The paranasal sinuses are air cavities within the bones of the face and skull that connect to and ventilate via the nasal cavity. Their function is not really known, they may exist to make the head lighter or to protect the brain from frontal impact much like the crumple zone in a car. Regardless they not infrequently cause problems.
The sinuses are air spaces but are lined with a layer of tissue that produces a thin mucus blanket that coats the walls of the sinuses. This lining tissue has microscopic hairs called cilia that sweep the mucus out along designated pathways through the natural drainage holes (ostia) into the nasal cavity and then into the throat where they are swallowed.
If this mucus blanket fails or the Ostia is/are obstructed sinus disease can result.
Functional endoscopic sinus surgery is the modern approach to surgery on the sinuses. In the past operations were designed to maximise drainage by gravity. As such large holes were fashioned into the sinuses and most of the lining tissue was removed. It is now known that this lining tissue plays a critical role in keeping sinuses healthy. As such the old-style surgery not infrequently worsened the problem.
Functional endoscopic sinus surgery places an emphasis on function. Given that we now know how important the normal anatomy and lining of the sinuses are to sinus health, the surgery is all about establishing ventilation and drainage along the normal pathways with maximum preservation of normal structures and in particular the sinus linings. The surgery is now a minimal rather than an extensive destructive procedure.
The availability of high definition cameras and very fine endoscopes allows for much greater control during the surgery and hence significantly better results.
Functional endoscopic sinus surgery may be indicated in the following common conditions;
Functional endoscopic sinus surgery is performed in hospital, usually under a general anaesthetic but can be performed with local anaesthesia and intravenous sedation.
Using fine endoscopes and high-definition cameras it is possible to obtain an excellent view. The area that most frequently needs to be dealt with is called the ostiomeatal unit. It is an area on the sidewall of the nose where many of the sinuses drain. By removing a small amount of bone in this area improved ventilation and drainage can usually be achieved. Not infrequently there are anatomical variations in this area that make people prone to sinus disease. These can be readily corrected at surgery. In more extensive sinus disease there may be a need to operate on other sinuses such as the sphenoid and frontal sinuses.
A light pack may be placed in the nose at the end of surgery to help with bleeding.
An overnight stay in hospital is normal after the surgery. It is not uncommon have a small amount of bleeding on the first night. Pain is not normally a major feature.
Around 7 AM the following morning the nursing staff will remove any packs. It is not uncommon to have a slight bleed at this point. I will usually be in around 730 AM to make sure all is well. Providing there are no concerns with bleeding or nausea discharge would normally occur mid-morning.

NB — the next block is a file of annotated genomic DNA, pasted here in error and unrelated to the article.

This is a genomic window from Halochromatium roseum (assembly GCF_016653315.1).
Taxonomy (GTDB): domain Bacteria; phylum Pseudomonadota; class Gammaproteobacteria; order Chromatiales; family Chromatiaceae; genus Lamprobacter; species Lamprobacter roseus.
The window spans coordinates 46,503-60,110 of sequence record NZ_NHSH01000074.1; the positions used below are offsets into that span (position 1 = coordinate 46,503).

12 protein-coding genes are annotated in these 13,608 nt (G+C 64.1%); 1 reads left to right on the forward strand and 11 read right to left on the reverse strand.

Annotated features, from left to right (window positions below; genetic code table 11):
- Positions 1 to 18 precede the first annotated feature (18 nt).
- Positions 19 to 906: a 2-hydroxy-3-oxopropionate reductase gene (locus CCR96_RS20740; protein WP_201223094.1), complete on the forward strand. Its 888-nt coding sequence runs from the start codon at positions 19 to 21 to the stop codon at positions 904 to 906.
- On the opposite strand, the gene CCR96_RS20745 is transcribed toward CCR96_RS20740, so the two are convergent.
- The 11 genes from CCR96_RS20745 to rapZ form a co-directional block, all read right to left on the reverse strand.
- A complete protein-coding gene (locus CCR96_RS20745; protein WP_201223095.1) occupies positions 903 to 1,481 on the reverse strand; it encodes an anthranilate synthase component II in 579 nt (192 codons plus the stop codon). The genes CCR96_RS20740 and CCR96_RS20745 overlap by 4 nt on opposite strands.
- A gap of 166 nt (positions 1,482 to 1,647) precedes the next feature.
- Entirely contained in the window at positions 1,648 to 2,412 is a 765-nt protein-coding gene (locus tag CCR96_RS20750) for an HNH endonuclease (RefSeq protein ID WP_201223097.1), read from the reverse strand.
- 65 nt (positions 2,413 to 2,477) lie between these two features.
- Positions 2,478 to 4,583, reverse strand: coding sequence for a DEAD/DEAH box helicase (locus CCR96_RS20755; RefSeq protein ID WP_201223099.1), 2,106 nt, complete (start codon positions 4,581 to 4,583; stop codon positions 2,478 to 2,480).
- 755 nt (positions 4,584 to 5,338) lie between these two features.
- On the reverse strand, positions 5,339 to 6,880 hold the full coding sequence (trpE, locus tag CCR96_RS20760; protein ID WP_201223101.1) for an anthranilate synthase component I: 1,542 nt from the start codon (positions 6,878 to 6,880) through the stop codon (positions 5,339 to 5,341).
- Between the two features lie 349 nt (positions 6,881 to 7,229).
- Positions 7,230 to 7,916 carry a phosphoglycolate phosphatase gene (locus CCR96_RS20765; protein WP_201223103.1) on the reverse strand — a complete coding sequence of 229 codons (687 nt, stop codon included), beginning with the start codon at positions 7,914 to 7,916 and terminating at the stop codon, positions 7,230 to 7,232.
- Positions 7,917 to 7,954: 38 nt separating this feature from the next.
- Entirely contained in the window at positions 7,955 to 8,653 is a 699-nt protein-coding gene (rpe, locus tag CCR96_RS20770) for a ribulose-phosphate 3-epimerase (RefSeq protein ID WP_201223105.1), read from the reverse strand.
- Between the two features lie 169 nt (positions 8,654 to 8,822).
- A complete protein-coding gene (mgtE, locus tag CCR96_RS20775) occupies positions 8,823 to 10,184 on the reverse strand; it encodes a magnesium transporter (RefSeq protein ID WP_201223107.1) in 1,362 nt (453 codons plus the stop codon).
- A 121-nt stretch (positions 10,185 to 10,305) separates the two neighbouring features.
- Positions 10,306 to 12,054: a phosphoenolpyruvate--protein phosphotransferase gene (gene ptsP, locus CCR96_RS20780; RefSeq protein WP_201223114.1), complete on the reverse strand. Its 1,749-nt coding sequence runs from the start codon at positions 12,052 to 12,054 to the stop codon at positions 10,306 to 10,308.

Following nasal surgery it is best to avoid food and drinks are too hot as they may increase bleeding. A cool to warm normal diet is satisfactory.
Because the nose is such a vascular structure excessive physical activity may provoke bleeding. I therefore suggest that strenuous physical activity is avoided for two weeks.
Pain is not normally excessive following FESS however nasal congestion and mild to moderate headaches are not uncommon. Surgery on the nose results in the release of natural compounds called inflammatory mediators. These are the same compounds that are released in viral infections and it is not at all unusual to have symptoms similar to a virus.
Paracetamol is normally sufficient however panadeine forte is also prescribed in case it is required. Nurofen should not be used.
I normally also prescribe antibiotics to be used for one week.
Salt-water nasal sprays or douches are also provided and help clear some of the mucus and congealed blood.
It is best to avoid nose blowing from the first few days as excessive or vigorous nose blowing may precipitate bleeding. Thereafter the noise may be blowing gently, both nostrils at the same time.
It is normal to have some nasal obstruction for several days to a week following Septoplasty. This is due to swelling and congestion in a confined space. Sleeping with the head elevated may help to some degree.
It is normal to have bloody mucous discharge from the nose or an occasional small fresh bleed for a few days after the operation. If bleeding is heavy or prolonged you should contact me.
You will be given instructions for care upon discharge. These are also available to download here. At discharge you will also be given a post-operative appointment and my mobile phone number.
Current recommendations from the Royal Australian College of Surgeons
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During this time of markedly reduced services Dr. Varley’s standard fees will apply and are those recommended by the AMA.